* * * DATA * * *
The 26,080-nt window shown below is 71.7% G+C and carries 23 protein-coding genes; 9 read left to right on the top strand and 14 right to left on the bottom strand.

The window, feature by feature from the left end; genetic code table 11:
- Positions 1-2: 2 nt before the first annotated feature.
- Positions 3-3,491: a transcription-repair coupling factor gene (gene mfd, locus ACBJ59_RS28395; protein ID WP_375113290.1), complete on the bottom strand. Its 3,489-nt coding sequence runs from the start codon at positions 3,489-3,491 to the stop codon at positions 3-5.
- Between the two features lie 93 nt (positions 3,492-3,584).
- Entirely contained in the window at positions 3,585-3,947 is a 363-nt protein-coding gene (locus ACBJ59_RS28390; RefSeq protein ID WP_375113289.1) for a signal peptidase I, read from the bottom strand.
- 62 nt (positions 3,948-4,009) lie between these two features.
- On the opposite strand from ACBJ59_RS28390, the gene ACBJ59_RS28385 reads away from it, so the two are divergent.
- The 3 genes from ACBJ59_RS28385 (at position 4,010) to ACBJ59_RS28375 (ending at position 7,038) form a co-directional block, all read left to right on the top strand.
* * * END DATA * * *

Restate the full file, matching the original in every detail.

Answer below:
The 26,080-nt window shown below is 71.7% G+C and carries 23 protein-coding genes; 9 read left to right on the top strand and 14 right to left on the bottom strand.

The window, feature by feature from the left end; genetic code table 11:
- Positions 1-2: 2 nt before the first annotated feature.
- Positions 3-3,491: a transcription-repair coupling factor gene (gene mfd, locus ACBJ59_RS28395; protein ID WP_375113290.1), complete on the bottom strand. Its 3,489-nt coding sequence runs from the start codon at positions 3,489-3,491 to the stop codon at positions 3-5.
- Between the two features lie 93 nt (positions 3,492-3,584).
- Entirely contained in the window at positions 3,585-3,947 is a 363-nt protein-coding gene (locus ACBJ59_RS28390; RefSeq protein ID WP_375113289.1) for a signal peptidase I, read from the bottom strand.
- 62 nt (positions 3,948-4,009) lie between these two features.
- On the opposite strand from ACBJ59_RS28390, the gene ACBJ59_RS28385 reads away from it, so the two are divergent.
- The 3 genes from ACBJ59_RS28385 (at position 4,010) to ACBJ59_RS28375 (ending at position 7,038) form a co-directional block, all read left to right on the top strand.